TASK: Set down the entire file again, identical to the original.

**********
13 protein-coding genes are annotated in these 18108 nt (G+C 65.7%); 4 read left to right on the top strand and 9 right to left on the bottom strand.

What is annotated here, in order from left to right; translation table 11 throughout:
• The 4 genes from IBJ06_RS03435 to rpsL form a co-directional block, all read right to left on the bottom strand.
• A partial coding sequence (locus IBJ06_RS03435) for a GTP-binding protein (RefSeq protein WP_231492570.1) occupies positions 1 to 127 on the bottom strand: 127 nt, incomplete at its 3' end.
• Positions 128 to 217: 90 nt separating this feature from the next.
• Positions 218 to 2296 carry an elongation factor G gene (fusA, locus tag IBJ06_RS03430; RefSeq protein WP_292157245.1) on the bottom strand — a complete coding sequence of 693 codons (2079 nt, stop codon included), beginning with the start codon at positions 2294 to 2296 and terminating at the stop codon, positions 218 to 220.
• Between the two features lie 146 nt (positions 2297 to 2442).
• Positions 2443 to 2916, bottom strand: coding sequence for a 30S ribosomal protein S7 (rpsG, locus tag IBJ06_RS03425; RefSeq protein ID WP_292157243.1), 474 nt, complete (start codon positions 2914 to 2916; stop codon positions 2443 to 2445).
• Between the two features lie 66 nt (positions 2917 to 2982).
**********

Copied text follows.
13 protein-coding genes are annotated in these 18108 nt (G+C 65.7%); 4 read left to right on the top strand and 9 right to left on the bottom strand.

What is annotated here, in order from left to right; translation table 11 throughout:
• The 4 genes from IBJ06_RS03435 to rpsL form a co-directional block, all read right to left on the bottom strand.
• A partial coding sequence (locus IBJ06_RS03435) for a GTP-binding protein (RefSeq protein WP_231492570.1) occupies positions 1 to 127 on the bottom strand: 127 nt, incomplete at its 3' end.
• Positions 128 to 217: 90 nt separating this feature from the next.
• Positions 218 to 2296 carry an elongation factor G gene (fusA, locus tag IBJ06_RS03430; RefSeq protein WP_292157245.1) on the bottom strand — a complete coding sequence of 693 codons (2079 nt, stop codon included), beginning with the start codon at positions 2294 to 2296 and terminating at the stop codon, positions 218 to 220.
• Between the two features lie 146 nt (positions 2297 to 2442).
• Positions 2443 to 2916, bottom strand: coding sequence for a 30S ribosomal protein S7 (rpsG, locus tag IBJ06_RS03425; RefSeq protein ID WP_292157243.1), 474 nt, complete (start codon positions 2914 to 2916; stop codon positions 2443 to 2445).
• Between the two features lie 66 nt (positions 2917 to 2982).